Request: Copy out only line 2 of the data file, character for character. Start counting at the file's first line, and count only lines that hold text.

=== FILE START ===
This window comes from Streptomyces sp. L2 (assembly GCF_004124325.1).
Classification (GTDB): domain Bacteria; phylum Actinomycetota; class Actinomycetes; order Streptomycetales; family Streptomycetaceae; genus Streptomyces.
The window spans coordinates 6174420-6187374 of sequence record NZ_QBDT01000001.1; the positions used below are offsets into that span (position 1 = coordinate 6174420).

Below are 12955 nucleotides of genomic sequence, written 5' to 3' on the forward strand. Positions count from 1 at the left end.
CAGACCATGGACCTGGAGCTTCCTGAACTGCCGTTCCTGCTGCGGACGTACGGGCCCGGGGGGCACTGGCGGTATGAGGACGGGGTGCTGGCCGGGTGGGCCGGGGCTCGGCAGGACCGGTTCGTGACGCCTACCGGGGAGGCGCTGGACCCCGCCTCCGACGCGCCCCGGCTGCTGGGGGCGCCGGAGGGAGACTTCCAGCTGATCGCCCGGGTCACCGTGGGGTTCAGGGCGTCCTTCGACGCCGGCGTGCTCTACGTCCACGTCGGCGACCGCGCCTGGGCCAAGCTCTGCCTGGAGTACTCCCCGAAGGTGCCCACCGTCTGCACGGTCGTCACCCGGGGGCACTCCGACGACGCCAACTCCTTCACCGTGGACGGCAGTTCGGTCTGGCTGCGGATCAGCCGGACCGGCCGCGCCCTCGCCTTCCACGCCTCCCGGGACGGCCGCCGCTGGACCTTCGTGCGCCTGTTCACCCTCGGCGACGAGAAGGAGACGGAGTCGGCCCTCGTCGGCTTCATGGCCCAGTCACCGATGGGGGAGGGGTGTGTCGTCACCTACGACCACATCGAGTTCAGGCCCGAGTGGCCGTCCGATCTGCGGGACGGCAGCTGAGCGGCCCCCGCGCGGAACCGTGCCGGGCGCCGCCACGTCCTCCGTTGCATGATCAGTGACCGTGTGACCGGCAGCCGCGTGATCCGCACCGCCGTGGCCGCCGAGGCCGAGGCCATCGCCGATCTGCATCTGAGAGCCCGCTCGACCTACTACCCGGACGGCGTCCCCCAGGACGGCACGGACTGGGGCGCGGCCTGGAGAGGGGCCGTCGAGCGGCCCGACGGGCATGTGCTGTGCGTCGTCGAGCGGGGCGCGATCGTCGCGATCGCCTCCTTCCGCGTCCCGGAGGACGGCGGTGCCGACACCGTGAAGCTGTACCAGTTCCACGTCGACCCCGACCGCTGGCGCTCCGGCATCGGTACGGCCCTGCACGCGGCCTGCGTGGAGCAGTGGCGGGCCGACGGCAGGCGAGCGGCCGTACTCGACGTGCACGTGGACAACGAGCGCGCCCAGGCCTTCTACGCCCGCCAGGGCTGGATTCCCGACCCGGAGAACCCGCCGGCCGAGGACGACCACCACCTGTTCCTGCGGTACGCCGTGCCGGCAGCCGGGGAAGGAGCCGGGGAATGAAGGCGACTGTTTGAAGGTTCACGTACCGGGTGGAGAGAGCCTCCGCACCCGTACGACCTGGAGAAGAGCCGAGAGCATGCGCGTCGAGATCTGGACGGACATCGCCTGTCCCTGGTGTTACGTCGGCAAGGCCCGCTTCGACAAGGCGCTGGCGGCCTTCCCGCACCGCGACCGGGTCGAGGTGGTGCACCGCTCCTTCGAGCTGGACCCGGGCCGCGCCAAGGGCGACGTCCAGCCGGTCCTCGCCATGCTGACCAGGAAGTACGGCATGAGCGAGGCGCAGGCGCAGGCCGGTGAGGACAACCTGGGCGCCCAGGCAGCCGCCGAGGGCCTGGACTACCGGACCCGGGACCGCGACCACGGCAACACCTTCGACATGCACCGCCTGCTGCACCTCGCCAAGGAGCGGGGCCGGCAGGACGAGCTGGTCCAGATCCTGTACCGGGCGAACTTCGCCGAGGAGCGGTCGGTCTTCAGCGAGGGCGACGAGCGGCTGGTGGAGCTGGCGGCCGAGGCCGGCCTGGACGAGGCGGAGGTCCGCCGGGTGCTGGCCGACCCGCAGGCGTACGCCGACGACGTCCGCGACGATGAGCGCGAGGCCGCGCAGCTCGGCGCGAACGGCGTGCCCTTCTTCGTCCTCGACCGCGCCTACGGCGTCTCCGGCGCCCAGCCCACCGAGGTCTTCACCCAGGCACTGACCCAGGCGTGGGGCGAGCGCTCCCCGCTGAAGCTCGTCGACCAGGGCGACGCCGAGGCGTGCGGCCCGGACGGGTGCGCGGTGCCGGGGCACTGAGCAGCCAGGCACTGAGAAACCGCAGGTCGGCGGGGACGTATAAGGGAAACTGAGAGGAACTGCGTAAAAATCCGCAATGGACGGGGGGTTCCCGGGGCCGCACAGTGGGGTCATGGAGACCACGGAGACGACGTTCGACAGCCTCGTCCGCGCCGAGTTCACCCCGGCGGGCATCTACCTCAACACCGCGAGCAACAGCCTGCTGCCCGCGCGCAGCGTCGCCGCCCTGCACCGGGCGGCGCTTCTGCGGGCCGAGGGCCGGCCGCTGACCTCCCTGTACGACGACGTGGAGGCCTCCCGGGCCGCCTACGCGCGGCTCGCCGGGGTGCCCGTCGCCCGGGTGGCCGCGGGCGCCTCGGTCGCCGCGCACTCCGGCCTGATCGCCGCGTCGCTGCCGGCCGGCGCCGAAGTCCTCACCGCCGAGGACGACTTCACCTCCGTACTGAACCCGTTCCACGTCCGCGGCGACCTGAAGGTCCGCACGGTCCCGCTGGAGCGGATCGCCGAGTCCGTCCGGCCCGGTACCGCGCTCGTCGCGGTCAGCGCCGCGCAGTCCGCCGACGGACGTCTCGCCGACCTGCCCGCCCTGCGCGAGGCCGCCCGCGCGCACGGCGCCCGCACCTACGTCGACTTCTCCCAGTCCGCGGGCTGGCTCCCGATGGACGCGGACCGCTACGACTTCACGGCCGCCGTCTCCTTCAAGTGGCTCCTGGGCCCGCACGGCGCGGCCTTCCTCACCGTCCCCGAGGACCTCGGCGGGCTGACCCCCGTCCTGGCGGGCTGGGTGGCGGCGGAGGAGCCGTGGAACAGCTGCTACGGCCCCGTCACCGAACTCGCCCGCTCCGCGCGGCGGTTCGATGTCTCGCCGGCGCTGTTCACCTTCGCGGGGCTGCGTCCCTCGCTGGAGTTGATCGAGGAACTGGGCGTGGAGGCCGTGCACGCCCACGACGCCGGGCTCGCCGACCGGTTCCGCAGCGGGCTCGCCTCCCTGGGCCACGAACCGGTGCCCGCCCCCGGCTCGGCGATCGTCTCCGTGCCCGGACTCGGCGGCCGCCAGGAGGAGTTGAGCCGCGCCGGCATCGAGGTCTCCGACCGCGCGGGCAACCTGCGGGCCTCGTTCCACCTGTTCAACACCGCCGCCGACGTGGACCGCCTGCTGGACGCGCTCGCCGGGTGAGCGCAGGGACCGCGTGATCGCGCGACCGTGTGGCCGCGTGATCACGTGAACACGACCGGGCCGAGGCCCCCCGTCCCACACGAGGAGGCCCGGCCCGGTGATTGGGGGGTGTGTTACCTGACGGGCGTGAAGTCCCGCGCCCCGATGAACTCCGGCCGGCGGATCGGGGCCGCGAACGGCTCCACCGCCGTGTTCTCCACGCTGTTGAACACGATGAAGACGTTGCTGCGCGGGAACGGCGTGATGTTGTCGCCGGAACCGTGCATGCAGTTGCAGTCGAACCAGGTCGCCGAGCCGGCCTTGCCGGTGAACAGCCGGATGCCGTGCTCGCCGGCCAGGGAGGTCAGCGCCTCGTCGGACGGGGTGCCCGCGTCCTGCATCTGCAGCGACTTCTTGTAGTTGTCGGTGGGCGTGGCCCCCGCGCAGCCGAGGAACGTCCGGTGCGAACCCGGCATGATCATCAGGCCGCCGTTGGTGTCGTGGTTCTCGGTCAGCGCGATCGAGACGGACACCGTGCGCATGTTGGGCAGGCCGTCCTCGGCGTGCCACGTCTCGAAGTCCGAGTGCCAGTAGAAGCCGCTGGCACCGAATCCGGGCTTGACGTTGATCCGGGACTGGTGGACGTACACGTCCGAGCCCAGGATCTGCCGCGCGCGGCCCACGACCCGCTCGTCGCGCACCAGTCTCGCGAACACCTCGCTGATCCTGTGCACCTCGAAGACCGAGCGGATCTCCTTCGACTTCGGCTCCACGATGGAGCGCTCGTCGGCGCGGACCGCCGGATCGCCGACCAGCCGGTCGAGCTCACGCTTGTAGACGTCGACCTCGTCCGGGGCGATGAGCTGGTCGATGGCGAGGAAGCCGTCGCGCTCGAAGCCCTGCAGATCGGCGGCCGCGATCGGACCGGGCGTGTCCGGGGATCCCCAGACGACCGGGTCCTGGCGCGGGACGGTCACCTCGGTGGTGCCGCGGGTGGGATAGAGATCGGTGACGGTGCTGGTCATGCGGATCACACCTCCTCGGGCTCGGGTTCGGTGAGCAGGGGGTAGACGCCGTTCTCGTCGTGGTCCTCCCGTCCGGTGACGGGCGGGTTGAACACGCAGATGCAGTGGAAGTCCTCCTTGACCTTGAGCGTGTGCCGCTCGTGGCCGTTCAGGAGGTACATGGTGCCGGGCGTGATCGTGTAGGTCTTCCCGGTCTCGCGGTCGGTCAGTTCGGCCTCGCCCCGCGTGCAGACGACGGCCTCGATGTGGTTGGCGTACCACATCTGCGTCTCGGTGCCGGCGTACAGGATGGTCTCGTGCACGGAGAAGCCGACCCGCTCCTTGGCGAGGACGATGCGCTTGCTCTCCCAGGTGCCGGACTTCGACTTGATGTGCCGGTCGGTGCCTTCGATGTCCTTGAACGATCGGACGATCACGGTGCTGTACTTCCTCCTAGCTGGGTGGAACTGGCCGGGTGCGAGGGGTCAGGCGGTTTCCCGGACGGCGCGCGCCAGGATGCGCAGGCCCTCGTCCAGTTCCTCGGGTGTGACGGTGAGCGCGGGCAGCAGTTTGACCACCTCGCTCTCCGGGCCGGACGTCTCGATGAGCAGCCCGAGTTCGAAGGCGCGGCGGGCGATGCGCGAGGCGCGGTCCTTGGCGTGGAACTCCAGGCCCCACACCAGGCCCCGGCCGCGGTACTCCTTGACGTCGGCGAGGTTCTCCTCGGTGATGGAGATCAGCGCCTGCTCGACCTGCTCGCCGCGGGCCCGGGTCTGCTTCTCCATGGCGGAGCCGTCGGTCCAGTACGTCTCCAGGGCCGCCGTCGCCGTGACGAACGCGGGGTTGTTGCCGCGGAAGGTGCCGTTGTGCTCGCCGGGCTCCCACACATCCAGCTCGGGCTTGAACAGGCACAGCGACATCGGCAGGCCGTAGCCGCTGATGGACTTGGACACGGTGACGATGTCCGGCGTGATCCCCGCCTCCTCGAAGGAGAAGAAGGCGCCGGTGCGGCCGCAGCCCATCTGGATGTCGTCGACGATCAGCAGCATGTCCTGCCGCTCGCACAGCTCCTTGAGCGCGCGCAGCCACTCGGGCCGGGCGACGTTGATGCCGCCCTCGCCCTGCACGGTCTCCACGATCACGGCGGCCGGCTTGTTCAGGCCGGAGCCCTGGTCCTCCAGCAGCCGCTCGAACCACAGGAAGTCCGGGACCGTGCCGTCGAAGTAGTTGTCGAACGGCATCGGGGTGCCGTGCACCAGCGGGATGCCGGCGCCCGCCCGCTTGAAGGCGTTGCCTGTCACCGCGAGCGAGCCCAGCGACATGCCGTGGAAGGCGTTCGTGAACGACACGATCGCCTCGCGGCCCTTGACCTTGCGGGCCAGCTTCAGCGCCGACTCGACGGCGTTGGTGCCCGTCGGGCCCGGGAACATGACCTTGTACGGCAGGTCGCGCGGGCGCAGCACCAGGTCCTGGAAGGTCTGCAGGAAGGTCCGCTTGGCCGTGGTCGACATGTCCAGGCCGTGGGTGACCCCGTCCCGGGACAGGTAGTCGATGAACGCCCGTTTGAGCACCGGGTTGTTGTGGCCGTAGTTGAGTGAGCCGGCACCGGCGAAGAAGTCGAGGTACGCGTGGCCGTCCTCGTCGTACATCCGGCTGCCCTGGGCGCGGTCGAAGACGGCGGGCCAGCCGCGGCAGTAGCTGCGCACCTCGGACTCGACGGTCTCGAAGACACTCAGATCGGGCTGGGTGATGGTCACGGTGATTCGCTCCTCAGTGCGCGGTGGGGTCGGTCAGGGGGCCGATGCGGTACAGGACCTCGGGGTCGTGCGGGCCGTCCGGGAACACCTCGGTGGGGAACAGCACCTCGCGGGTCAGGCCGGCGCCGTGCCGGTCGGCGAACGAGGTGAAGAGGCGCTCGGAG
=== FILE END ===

Classification (GTDB): domain Bacteria; phylum Actinomycetota; class Actinomycetes; order Streptomycetales; family Streptomycetaceae; genus Streptomyces.